Storms hit farm that feeds East San Jose families
A volunteer tends to the Veggielution farm in 2021. Photo courtesy of Emily Schwing.

    When Teresita Garcia was diagnosed with Stage 3 breast cancer, everything around her fell apart. She felt hopeless and ugly as her bones weakened and hair fell out. But a small little farm in East San Jose offered her a respite, she said, until now.

    Veggielution is where Garcia, 54, turned to get produce to feed her family, make new friends and deal with her diagnosis. Now that it has flooded, she worries what it means for her family and her health.

    “It changed my life,” Garcia told San José Spotlight in Spanish through an interpreter. “I learned about the chemicals in my food, which maybe made me get cancer. I learned how to eat healthy.”

    Recent Bay Area storms brought more than 8 inches of rain to the 6-acre farm behind Emma Prusch Farm Park, which will put it out of commission for nearly two months, said Emily Schwing, Veggielution public affairs director.

    Flooding at Veggielution in East San Jose has ruined some crops. Photo courtesy of Veggielution.

    Schwing said the farm sustained nearly $10,000 in damages from the storms. Winter crops like baby greens, lettuce and other leafy vegetables are underwater, and crops planted for the spring may not bear fruit due to the flooded soil. But the real impact will be to the roughly 300 East San Jose families, like Garcia, that rely on the below-market rate or free food from the farm.

    “We’re trying to figure out how we plan in the next few months knowing that we’re going to be behind two months during our busiest planting season and (our) busiest harvesting season,” Schwing told San José Spotlight.

    Garcia is one of 250 families in East San Jose that receive a free weekly box of produce. The storms prevented her from picking up her box earlier this month and she said her family suffered.

    “Lettuce is getting expensive, and eggs, so we really rely on Veggielution,” Garcia said. “It’s not only helped me go into remission from cancer, but the healthy food is also great for my husband who is diabetic.”

    Teresita Garcia volunteers at Veggielution. Photo courtesy of Teresita Garcia.

    To ensure families have consistent produce, Veggielution is partnering with other local farms to keep the free weekly boxes of produce operational, but the variety will not be the same.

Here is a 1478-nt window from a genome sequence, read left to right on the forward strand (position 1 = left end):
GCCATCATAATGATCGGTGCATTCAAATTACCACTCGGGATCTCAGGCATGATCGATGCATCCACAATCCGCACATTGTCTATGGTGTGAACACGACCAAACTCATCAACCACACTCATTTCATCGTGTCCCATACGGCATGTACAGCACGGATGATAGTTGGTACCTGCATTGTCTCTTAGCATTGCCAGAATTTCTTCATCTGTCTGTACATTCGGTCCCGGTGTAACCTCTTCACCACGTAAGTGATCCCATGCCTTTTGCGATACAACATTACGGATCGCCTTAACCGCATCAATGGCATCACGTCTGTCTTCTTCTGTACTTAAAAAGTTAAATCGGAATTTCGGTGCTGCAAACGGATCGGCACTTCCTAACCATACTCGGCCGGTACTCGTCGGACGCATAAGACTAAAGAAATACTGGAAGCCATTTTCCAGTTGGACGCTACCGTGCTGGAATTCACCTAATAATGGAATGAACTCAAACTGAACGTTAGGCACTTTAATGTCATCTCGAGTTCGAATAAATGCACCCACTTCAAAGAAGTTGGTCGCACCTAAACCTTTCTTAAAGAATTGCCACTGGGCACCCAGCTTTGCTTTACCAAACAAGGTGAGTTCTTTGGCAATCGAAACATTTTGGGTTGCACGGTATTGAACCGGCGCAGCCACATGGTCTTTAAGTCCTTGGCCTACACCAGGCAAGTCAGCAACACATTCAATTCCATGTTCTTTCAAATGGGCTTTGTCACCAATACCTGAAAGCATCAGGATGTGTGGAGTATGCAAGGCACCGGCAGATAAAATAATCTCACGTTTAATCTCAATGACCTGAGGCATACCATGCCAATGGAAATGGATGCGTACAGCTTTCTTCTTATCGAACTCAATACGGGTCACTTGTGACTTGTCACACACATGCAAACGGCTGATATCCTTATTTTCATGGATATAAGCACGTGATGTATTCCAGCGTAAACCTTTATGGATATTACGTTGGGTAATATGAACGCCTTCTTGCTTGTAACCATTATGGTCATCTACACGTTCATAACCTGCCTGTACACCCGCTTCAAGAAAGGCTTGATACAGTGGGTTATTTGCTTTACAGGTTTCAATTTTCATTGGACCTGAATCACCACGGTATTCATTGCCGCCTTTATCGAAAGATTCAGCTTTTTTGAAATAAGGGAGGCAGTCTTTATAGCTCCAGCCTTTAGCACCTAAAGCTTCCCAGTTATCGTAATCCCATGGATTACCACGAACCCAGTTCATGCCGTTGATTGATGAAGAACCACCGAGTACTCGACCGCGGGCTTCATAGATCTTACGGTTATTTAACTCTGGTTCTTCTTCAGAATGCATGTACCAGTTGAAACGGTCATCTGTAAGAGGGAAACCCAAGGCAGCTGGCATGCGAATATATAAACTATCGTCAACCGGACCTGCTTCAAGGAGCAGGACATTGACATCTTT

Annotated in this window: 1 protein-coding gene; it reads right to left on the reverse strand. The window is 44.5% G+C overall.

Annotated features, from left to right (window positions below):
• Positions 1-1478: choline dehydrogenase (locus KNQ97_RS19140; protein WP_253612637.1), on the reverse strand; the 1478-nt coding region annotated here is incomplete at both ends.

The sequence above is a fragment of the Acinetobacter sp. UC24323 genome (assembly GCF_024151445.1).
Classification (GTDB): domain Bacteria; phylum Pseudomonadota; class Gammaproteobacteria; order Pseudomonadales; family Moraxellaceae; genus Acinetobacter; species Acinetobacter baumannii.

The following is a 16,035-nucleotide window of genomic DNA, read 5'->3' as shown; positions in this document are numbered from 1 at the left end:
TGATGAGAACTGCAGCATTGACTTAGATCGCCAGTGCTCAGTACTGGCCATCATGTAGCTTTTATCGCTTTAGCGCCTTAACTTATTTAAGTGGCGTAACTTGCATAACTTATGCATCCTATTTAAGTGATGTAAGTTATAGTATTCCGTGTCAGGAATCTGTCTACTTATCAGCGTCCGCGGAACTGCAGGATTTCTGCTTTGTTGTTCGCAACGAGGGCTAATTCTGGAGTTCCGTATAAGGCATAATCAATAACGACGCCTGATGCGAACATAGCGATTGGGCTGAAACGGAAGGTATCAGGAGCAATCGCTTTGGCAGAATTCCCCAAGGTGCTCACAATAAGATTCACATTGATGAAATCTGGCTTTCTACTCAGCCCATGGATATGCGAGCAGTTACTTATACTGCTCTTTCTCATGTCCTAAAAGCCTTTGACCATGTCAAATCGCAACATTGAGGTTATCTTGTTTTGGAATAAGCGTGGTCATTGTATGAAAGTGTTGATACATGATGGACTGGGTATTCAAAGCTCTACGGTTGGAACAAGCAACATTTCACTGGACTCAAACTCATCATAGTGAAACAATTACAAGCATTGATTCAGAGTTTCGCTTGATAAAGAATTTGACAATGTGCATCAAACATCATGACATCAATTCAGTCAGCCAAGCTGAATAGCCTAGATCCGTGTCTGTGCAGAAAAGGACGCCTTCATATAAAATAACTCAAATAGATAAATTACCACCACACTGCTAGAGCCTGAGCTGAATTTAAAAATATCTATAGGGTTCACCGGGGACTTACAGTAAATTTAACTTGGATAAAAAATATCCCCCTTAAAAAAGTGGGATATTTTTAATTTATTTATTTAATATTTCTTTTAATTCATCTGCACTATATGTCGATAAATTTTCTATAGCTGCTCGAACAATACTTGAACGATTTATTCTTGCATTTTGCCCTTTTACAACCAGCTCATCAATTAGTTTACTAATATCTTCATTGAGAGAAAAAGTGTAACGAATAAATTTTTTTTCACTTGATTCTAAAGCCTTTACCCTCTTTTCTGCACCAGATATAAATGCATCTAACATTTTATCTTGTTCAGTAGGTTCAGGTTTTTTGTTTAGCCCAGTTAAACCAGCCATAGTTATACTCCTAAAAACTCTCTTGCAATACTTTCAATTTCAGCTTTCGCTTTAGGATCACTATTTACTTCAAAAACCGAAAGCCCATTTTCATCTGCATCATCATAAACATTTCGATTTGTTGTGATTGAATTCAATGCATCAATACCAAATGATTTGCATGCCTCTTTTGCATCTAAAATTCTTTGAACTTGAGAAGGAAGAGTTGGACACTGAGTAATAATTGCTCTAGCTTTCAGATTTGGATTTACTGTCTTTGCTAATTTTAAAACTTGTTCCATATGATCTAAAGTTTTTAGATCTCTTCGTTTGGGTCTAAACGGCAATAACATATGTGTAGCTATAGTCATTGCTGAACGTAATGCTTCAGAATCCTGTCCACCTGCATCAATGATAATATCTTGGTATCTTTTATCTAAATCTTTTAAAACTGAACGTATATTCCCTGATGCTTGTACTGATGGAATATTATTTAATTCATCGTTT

Veggielution isn’t the only farm in Santa Clara County dealing with fallout from the storms.

    Sam Thorp, who co-owns Spade and Plow in Gilroy, said his 40-acre farm is a mess. Since they opened in 2015, this is one of the worst storms the farm has seen. He worries if the rain doesn’t let up, it could affect the farm’s summer harvesting season, its most profitable time of year.

    “We can’t pick our produce. We can’t even use a tractor to get through because it is so muddy. But we are luckier than other farms because we don’t have that much standing water,” Thorp told San José Spotlight. “I would say more than 10% of farmland in South County is underwater right now.”

    Thorp said while rain is typically welcome because of recent droughts, these storms will likely have an impact for months to come. Assuming there is no more rain, Thorp said Spade and Plow could resume planting spring crops in two weeks once the soil dries. But that still puts the farm weeks behind schedule.

    “It doesn’t just affect the farms, but also the farm workers and the labor crews,” Thorp said. “(It) also affects everyone down the line in the food industry.”

    He said because many crops have been destroyed, there will be shorter supply, so costs at grocery stores will increase. The lack of supply will hit local restaurants who partner with local farms like Spade and Plow. The Gilroy farm supplies produce to Fox Tail Fermentation Project, Zola, Craft Roots and Braise, to name a few.

    Santa Clara County officials said it’s unclear how many farms have been damaged or how recent storms have affected the $340 million local agriculture industry. State representatives may be arriving later this week or early next week for preliminary inspections.

    “It may be too early to tell what the full extent of the damage is to the farms in the county,” county officials said in a statement. “Fortunately, most of the farms start planting seasonal crops around March-April. If the weather cooperates, those fields should be planted on time.”

    Contact Jana Kadah at [email protected] or @Jana_Kadah on Twitter.

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